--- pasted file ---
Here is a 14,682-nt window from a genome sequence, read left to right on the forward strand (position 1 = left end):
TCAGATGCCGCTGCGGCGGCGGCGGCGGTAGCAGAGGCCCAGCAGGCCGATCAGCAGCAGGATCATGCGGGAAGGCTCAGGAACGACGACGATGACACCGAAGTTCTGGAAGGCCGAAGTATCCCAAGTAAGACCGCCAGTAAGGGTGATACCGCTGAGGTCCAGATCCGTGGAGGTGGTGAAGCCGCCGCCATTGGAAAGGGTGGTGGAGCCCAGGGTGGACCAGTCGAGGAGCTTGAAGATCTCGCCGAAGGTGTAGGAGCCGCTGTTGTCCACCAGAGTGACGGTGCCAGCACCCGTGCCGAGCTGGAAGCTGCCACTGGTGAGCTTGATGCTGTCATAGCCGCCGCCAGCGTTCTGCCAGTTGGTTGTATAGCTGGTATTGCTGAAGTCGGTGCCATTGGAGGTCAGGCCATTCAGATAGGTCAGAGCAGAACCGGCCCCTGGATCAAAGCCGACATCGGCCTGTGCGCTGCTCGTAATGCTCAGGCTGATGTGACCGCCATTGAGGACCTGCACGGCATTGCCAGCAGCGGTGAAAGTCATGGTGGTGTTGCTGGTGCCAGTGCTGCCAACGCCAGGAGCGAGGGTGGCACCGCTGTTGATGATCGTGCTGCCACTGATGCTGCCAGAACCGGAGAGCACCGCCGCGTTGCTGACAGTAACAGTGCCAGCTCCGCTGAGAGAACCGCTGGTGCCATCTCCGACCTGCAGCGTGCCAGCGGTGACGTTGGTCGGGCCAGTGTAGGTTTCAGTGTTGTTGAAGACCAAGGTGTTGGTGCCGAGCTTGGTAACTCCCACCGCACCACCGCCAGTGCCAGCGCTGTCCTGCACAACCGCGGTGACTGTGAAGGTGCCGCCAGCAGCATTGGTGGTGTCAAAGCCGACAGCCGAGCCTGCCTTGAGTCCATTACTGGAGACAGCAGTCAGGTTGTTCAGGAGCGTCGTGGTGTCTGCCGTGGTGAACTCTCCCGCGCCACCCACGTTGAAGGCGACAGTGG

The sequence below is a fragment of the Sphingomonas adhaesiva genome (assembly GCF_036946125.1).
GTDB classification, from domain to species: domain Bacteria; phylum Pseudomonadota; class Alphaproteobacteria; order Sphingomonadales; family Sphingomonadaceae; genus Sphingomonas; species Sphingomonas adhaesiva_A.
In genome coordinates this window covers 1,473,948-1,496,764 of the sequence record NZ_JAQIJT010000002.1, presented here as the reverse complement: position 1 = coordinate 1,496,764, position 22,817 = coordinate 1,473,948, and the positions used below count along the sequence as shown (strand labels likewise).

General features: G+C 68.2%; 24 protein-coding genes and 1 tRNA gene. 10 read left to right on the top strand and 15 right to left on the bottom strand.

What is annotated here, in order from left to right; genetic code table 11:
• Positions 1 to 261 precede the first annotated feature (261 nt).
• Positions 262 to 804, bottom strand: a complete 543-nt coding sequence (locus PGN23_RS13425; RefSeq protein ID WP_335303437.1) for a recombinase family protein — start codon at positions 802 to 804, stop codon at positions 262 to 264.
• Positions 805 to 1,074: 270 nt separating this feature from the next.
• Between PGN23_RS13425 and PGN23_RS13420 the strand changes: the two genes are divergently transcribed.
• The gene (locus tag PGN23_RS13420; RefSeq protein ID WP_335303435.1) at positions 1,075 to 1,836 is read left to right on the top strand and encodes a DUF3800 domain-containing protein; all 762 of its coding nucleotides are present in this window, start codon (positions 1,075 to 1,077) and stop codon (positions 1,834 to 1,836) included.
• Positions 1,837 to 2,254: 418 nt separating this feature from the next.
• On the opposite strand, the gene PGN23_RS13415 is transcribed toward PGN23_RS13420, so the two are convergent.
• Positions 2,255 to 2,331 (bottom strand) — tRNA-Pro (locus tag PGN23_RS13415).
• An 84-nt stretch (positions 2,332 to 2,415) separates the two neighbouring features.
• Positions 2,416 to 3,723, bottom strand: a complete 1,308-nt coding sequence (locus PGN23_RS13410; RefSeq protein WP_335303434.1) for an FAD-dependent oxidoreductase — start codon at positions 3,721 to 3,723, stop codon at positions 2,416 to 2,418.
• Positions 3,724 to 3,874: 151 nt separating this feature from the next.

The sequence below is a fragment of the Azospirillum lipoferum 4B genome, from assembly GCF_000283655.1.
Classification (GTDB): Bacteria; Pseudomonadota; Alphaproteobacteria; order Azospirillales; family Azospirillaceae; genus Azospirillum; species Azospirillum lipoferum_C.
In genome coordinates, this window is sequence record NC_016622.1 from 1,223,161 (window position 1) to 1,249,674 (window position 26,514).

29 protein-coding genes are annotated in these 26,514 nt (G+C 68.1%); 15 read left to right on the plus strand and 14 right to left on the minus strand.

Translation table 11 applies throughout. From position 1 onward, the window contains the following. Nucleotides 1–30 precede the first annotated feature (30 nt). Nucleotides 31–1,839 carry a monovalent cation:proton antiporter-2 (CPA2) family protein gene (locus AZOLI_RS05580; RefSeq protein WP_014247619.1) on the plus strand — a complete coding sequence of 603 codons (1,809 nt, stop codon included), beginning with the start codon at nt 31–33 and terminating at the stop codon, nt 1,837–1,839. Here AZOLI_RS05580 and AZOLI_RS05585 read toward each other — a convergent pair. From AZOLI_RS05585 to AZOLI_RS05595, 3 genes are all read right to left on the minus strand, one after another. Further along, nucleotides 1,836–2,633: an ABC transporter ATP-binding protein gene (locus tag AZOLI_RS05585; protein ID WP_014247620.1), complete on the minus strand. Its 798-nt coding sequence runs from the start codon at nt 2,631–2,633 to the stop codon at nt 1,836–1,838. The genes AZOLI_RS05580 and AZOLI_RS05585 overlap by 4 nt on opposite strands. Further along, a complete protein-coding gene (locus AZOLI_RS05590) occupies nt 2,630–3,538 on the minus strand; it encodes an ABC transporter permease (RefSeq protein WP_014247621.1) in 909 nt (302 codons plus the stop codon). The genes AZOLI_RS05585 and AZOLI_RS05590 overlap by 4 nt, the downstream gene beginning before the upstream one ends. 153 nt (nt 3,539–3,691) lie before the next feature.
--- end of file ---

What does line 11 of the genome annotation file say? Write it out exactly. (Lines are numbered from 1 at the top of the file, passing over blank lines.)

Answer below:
• Between PGN23_RS13425 and PGN23_RS13420 the strand changes: the two genes are divergently transcribed.